Iowa State Cyclones

Victorious Iowa State outplays Oklahoma in second half ... as usual

Cyclones come up big after halftime for first home win over Sooners in 60 years

Oklahoma running back T.J. Pledger (5) is tackled by Iowa State defensive back Greg Eisworth II (12) during the first ha
Oklahoma running back T.J. Pledger (5) is tackled by Iowa State defensive back Greg Eisworth II (12) during the first half of the Cyclones’ 37-30 win over the Sooners Saturday at Jack Trice Stadium in Ames. (AP Photo/Charlie Neibergall)

AMES — Iowa State has beaten Oklahoma, in football, in Ames. Iowa State is two games ahead of Oklahoma, in football, in the Big 12.

These aren’t things that happen any old decade. Unless you’re at least 60, these aren’t things that have previously happened in your lifetime.

“We still have a lot of growth we have to do to be the program we want to be,” a calm Cyclones Coach Matt Campbell said afterward in a Zoom conference with reporters. The loud locker room celebration posted on Twitter that showed Campbell hoisted on players’ shoulders suggested this felt like significant growth in one night.

The score Saturday evening at Jack Trice Stadium was 37-30. Yes, the Cyclones had the 37. The crowd was limited to 15,000, but those who were here celebrated loudly enough for those who did their whooping from a distance.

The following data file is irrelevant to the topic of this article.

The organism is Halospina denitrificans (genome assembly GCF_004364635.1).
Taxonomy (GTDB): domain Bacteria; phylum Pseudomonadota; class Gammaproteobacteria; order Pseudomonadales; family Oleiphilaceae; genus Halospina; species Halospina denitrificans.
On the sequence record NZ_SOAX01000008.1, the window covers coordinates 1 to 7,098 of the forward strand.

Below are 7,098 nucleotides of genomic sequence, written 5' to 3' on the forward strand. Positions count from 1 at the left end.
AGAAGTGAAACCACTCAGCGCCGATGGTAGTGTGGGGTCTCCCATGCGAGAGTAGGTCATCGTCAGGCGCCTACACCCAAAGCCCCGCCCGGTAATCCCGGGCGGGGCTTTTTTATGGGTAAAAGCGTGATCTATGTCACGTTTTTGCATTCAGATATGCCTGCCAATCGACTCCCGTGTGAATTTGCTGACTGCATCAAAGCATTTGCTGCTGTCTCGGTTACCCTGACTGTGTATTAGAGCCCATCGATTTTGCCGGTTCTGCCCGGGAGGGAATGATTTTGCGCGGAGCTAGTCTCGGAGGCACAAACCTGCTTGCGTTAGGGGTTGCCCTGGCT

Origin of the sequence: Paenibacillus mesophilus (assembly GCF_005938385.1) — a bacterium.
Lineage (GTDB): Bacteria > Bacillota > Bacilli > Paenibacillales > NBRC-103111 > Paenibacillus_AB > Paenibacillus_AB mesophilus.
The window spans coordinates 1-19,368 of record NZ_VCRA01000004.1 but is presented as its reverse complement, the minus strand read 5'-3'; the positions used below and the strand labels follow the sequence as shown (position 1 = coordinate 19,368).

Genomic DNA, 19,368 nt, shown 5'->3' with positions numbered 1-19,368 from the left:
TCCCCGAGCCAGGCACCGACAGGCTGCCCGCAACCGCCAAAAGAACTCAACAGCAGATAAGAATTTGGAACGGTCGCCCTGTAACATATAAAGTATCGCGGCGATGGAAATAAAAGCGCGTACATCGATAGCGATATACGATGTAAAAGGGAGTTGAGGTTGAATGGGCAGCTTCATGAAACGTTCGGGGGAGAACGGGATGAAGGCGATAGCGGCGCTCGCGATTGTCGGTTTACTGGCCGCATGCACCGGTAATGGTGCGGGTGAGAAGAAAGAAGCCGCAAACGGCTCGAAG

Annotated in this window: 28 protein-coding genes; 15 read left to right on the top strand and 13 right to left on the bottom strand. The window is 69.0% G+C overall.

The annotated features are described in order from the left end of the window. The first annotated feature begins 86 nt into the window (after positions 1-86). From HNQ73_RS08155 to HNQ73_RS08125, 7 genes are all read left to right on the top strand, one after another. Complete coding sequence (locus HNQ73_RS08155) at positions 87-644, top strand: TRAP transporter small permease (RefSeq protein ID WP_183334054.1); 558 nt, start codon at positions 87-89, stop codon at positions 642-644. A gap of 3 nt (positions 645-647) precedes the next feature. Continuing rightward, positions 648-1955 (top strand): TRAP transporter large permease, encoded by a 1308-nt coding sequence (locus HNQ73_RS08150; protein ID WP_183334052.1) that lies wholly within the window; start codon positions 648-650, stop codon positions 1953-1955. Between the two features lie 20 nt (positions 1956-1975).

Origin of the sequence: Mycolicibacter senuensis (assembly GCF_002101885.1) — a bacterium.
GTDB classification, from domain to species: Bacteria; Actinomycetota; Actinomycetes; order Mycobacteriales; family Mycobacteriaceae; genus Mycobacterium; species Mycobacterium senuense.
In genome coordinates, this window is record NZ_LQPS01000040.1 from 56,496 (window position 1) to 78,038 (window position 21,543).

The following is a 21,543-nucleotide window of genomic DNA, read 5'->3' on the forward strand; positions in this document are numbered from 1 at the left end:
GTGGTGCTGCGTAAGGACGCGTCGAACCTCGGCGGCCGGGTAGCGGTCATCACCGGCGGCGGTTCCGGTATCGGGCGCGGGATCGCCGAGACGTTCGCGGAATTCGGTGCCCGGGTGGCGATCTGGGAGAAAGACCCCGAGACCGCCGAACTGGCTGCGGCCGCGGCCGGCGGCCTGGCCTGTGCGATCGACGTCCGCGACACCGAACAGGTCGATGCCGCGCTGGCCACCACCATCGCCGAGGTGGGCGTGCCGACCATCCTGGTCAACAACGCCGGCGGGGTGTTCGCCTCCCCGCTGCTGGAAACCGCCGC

The whooping from the locker room included a lot from seniors who joined this program on faith, not any past glories.

“You’re talking 16 seniors,” Campbell said, “and the bulk of that senior class came to Iowa State when Iowa State was the laughing stock of college football. You know, Chase Allen, JaQuan Bailey, these guys came to Iowa State when we were 3-9 year one.

“What we sold was a vision of hope, and to be honest with you, so many of these guys have been a pillar from day one of that building block.”


Seniors had nights. Running back Kene Nwangwu, injury-plagued in his career, had a huge play for the second-straight week. His only carry in a win at TCU was a 49-yard touchdown. His 85-yard kickoff return midway through the fourth quarter returned momentum to Iowa State after the Sooners had gone ahead 30-23 following a Cyclone turnover.

Senior tight ends Chase Allen and Dylan Soehner don’t and won’t have the receiving numbers of tight end Charlie Kolar, a horse again Saturday with four catches for 66 yards when the Sooners weren’t called for pass interference trying to deny him. That Kolar is from Norman (he was a high school basketball teammate of former Sooner star Trae Young) must gnaw at Sooner fans.

Allen and Soehner are good players, too and they may have recorded the first tight end-to-tight end pass play in football history when Soehner threw 28 yards to Allen in the second quarter on a drive that cut Oklahoma’s lead to 17-13.

Youth was also served, with someone with an appropriate last name. Freshman defensive back Isheem Young’s first interception won’t be forgotten, coming in the end zone on Oklahoma’s last possession.

“I got deep,” Young said. “I made a play.”